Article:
As the nation’s nautical chartmaker, NOAA Coast Survey provides critical emergency response information to coastal communities and waterways. Each year, Coast Survey prepares for hurricane season in order to perform the work in—as the late Senator Davis put it—“the best manner.” Last year’s string of powerful hurricanes underscored the importance of coordinated efforts for storm preparation, response, and recovery. With the official start of the 2018 hurricane season just around the corner, Coast Survey’s regional navigation managers spent the large part of April and May meeting with U.S. Coast Guard (USCG), port authorities, NOAA National Weather Service, and communities to prepare emergency response capabilities.

Understanding each others’ roles and responsibilities ahead of time is imperative to a response effort as strong storms can shut down ports and compromise our nation’s marine transportation system. Our East Coast and Gulf Coast navigation managers report on NOAA’s survey capabilities and critical assets at hurricane exercises and planning meetings. With Coast Survey’s expertise in underwater detection, NOAA navigation response teams and survey ships are often first on the water following a hurricane, making sure that no hidden debris or shoaling pose dangers to navigation.

Tim Osborn (left), the navigation manager for the east Gulf Coast, Dr. Neil Jacobs (center), Assistant Secretary of Commerce for Environmental Observation and Prediction
Tim Osborn (left), the navigation manager for the east Gulf Coast, Dr. Neil Jacobs (center), Assistant Secretary of Commerce for Environmental Observation and Prediction, prepare to interact with attendees of the Hurricane Awareness Tour in Lakeland, Florida. Credit: Tim Osborn

This year, NOAA navigation managers participated in hurricane exercises in:

  • Texas: Beaumont, Port Arthur, and Houston/Galveston/Freeport
  • Louisiana: Port Charles, Port Fourchon
  • Alabama: Orange Beach
  • Florida: Lakeland, Tampa, Port Canaveral
  • Georgia: Savannah
  • South Carolina: Charleston
  • Virginia: Hampton Roads
  • Maryland: Baltimore
  • Pennsylvania: Delaware River and Bay (Philadelphia port complex)

Meetings are planned with USCG Sector San Juan staff as well as Puerto Rico South Coast Harbor Safety and Security in early June.

NOAA's southeast navigation manager, Kyle Ward (left) meets with USCG, Port Authority and other representatives of the Maritime community at the pre-hurricane meeting hosted at Port Canaveral, Florida.
NOAA’s southeast navigation manager, Kyle Ward (left) meets with USCG, Port Authority and other representatives of the maritime community at the pre-hurricane meeting hosted at Port Canaveral, Florida.

Additionally, Tim Osborn, the navigation manager for the east Gulf Coast, Alan Bunn, the navigation manager for the west Gulf Coast, and Lt. Cmdr. Jay Lomnicky, chief of Coast Survey’s Navigation Response Branch, recently participated in the Gulf Inland Waterways Joint Hurricane Team (JHT) meeting. This large Gulf-wide event held each year at the Port of New Orleans includes USCG, tug and tow industry, pilots, deep draft navigation, ports, U.S. Army Corps of Engineers (USACE), and NOAA partners from Brownsville, Texas, spanning east to Panama City, Florida. Each participant is a working member of the JHT for the current hurricane season.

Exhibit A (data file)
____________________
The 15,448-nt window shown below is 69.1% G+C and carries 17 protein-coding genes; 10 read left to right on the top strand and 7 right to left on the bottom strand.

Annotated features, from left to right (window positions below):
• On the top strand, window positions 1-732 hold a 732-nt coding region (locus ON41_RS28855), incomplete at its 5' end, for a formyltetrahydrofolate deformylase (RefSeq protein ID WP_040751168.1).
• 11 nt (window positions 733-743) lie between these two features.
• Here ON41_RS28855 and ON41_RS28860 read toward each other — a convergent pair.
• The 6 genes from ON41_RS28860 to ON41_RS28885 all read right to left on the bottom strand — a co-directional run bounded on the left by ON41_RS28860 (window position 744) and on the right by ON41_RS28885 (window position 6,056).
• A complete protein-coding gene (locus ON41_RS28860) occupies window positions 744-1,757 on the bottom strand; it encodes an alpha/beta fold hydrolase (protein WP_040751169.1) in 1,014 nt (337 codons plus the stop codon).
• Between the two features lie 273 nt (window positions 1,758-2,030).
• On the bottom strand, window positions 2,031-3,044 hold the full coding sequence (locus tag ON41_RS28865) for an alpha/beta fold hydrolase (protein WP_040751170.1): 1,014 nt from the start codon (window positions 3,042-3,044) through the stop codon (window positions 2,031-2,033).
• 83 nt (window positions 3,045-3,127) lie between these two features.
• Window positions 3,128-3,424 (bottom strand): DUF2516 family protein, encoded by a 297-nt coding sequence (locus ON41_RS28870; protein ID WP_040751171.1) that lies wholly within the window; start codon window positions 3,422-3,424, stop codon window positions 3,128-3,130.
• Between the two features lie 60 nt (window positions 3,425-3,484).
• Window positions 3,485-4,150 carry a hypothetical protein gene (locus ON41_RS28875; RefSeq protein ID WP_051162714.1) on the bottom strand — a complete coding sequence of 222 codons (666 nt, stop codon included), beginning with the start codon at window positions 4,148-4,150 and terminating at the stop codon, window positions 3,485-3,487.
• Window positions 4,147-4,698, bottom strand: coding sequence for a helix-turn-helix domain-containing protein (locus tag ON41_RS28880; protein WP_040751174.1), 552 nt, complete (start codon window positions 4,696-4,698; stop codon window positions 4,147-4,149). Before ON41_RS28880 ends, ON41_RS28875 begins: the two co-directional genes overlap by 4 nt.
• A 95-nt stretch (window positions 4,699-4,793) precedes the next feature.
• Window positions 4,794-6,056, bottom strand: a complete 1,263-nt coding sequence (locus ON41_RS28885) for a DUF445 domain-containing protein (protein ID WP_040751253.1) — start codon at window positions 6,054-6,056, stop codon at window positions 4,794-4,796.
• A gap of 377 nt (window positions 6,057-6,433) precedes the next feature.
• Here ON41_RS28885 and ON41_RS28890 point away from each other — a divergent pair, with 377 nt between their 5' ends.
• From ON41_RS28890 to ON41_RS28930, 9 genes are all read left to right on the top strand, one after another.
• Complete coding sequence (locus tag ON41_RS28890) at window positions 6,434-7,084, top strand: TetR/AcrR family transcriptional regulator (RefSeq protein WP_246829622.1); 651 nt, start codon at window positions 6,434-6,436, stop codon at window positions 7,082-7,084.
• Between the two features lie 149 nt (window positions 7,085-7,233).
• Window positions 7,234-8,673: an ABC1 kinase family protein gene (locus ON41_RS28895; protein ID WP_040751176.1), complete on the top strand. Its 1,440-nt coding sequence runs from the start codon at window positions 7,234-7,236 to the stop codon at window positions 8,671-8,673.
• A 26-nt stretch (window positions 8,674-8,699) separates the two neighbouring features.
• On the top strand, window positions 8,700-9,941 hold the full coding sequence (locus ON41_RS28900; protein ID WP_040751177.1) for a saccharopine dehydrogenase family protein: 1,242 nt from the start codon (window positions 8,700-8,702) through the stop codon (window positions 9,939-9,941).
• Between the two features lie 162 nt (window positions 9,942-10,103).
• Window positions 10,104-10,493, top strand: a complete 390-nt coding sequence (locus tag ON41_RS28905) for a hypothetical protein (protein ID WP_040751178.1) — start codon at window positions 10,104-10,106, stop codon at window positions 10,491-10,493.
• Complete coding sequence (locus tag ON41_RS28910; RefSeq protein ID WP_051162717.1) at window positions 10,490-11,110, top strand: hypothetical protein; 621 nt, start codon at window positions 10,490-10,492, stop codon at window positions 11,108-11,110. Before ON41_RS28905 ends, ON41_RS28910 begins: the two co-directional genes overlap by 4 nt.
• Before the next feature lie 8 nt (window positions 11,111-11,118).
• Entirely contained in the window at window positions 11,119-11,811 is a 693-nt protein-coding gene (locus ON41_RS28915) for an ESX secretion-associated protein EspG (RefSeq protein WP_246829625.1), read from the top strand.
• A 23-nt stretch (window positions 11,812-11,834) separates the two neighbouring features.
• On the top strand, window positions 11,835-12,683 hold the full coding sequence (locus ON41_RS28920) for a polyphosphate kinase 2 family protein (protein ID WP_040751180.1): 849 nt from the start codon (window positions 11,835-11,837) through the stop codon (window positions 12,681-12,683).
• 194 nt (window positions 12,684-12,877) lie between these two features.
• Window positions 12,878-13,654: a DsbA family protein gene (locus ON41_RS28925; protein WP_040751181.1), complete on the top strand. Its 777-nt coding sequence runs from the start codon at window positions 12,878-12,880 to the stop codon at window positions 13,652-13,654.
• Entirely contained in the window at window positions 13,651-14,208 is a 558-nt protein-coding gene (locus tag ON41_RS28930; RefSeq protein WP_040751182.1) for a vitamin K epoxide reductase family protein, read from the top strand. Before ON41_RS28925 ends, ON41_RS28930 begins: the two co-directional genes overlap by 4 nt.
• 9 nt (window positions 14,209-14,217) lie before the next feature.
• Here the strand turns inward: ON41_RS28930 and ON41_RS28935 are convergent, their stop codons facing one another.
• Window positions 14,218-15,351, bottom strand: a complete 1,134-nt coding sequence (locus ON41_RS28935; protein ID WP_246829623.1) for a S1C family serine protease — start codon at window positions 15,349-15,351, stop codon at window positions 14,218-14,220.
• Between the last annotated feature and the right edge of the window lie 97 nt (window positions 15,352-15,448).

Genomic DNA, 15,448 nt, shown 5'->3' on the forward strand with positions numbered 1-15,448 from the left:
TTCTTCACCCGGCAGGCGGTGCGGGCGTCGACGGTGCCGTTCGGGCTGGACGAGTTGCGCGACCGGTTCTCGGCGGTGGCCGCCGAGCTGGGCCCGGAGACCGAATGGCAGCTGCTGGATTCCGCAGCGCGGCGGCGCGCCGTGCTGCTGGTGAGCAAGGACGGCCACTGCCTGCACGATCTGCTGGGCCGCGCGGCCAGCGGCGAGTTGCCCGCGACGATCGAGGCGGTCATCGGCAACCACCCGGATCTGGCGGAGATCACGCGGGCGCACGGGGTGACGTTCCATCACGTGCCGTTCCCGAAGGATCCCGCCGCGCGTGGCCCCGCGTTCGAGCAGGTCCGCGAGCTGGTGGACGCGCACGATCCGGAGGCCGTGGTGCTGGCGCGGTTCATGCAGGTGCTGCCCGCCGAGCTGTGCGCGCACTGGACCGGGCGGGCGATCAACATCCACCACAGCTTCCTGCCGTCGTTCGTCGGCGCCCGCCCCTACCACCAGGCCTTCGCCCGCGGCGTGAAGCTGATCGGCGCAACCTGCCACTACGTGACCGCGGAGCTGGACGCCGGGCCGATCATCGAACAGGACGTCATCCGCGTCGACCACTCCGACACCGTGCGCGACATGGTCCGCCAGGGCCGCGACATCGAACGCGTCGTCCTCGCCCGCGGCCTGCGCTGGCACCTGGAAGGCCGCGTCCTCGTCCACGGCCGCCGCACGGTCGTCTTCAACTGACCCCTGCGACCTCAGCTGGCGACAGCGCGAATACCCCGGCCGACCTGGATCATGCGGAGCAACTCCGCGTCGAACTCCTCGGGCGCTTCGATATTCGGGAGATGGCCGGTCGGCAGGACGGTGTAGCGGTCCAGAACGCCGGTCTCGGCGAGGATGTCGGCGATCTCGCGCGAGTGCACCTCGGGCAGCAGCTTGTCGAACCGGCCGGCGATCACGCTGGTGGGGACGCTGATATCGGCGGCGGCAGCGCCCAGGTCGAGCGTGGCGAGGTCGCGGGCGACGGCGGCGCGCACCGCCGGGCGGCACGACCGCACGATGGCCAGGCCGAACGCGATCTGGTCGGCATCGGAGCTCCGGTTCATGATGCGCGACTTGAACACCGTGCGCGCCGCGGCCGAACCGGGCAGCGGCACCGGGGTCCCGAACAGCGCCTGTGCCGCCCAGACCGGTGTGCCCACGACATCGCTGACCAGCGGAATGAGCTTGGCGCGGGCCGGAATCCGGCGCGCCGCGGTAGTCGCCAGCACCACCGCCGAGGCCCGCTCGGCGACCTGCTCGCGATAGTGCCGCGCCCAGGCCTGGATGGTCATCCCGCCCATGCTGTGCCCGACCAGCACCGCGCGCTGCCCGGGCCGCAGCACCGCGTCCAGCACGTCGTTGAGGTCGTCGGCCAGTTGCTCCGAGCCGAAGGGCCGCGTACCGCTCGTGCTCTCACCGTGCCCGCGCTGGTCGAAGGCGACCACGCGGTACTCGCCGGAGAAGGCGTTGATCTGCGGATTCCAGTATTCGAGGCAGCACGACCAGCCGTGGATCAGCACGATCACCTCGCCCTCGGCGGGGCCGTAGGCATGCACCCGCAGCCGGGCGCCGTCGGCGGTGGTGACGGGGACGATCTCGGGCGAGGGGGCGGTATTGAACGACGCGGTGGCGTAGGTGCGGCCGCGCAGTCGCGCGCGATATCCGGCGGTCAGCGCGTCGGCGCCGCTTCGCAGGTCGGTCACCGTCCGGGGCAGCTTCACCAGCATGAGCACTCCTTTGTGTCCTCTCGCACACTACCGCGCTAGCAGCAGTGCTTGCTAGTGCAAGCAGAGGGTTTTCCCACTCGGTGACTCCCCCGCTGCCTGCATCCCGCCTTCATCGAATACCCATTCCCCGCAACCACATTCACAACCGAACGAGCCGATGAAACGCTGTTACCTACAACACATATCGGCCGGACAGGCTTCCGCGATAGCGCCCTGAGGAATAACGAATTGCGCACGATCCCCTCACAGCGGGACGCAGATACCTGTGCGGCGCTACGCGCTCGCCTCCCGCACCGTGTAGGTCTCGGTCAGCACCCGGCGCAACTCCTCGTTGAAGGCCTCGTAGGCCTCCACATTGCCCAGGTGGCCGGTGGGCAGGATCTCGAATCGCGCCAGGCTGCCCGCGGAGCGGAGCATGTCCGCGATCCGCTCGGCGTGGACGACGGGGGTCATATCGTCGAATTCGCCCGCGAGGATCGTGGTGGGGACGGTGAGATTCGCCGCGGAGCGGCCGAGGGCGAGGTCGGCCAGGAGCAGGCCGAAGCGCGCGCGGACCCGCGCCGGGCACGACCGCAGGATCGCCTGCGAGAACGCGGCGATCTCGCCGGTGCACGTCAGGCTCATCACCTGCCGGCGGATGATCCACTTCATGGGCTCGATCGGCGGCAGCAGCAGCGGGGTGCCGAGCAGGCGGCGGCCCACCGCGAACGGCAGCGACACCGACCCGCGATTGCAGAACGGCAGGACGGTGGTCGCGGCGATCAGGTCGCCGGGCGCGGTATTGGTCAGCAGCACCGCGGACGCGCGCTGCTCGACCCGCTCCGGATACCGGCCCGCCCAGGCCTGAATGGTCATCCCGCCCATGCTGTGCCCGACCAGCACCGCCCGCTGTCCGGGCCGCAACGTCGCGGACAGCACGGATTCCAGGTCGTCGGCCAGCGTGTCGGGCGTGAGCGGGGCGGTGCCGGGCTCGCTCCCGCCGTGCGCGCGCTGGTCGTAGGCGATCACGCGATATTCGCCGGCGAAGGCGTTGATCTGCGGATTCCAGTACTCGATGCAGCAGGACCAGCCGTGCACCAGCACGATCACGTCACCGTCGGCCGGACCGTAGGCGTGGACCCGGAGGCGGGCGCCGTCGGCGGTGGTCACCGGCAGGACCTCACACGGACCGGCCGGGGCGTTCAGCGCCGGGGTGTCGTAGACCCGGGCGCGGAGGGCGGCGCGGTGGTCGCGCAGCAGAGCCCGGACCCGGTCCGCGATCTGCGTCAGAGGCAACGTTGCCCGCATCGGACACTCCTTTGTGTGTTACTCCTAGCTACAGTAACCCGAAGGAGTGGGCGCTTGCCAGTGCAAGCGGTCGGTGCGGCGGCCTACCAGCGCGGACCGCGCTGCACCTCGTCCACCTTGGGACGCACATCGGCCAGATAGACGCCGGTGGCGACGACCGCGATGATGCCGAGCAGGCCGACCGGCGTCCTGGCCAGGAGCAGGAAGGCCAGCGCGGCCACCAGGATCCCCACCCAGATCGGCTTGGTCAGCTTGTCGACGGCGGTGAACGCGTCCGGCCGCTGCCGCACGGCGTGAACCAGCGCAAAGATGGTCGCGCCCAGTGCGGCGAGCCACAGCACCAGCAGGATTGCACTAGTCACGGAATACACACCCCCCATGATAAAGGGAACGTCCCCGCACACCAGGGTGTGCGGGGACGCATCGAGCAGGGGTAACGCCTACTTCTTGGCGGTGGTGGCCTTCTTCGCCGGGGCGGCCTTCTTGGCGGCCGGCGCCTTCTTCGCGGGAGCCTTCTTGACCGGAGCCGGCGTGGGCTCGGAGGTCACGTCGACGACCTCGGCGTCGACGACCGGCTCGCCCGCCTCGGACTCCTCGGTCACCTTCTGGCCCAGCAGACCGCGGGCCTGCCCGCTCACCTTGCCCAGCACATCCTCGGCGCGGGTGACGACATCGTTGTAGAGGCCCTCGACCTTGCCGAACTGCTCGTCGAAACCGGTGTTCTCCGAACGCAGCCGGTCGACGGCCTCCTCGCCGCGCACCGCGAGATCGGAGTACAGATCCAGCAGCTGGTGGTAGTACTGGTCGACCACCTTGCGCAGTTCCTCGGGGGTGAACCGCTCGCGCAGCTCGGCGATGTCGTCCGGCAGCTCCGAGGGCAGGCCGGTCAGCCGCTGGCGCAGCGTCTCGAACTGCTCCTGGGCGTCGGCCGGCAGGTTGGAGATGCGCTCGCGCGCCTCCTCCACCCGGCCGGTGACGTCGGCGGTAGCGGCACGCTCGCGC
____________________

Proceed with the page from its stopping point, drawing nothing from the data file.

Alan Bunn (center), the navigation manager for the west Gulf Coast, and Lt. Cmdr. Jay Lomnicky (right), chief of Coast Survey’s Navigation Response Branch, attend a presentation by the USCG at the Gulf Inland Waterways Joint Hurricane Team meeting. Alan Bunn was presented with a Command Coin from USACE Galveston, in recognition thanks for his efforts, and that of OCS, in the Hurricane Harvey Response.
Alan Bunn (center), navigation manager for the west Gulf Coast, and Lt. Cmdr. Jay Lomnicky (right), chief of Coast Survey’s Navigation Response Branch, attend a presentation by the USCG at the Gulf Inland Waterways Joint Hurricane Team meeting. Alan Bunn was presented with a Command Coin from USACE Galveston, in recognition for his efforts, and that of OCS, in the Hurricane Harvey response. Credit: Tim Osborn

Capt. Jim Crocker, chief of NOAA’s Navigation Services Division, and Kyle Ward,  navigation manager for the Southeast Coast, participated in a USCG District 7 workshop in Miami, Florida, to discuss the region’s readiness for the upcoming hurricane season. District 7 is responsible for six regionally-based sectors stretching from Charleston, South Carolina, to Key West, Florida, and Saint Petersburg, Florida, to the U.S. Virgin Islands. Last year, each of these sectors was impacted by either Hurricane Irma, Hurricane Maria, or both storms. Hydrographic survey vessels operated by NOAA and the USACE are considered critical assets to the USCG.

When severe weather isn’t heading for the coast, NOAA navigation managers work directly with pilots, mariners, port authorities, and recreational boaters to help identify navigational challenges facing the marine transportation system, and provide the resources and services that promote safe and efficient navigation.

 

 

 

 

 

 

 

NOAA adds grid overlay to chart anchorage areas in Port of New York and New Jersey

NOAA Coast Survey recently released updates for two NOAA electronic navigational charts (NOAA ENC®) in the Port of New York and New Jersey, which added a permanent grid system overlay to anchorages in Bay Ridge, Graves End, and Stapleton. Coast Survey performed the update at the request of the Harbor Operations Steering Committee and collaborated with the Sandy Hook Pilots Association and U.S. Coast Guard (USCG) Sector New York’s Vessel Traffic Services (VTS).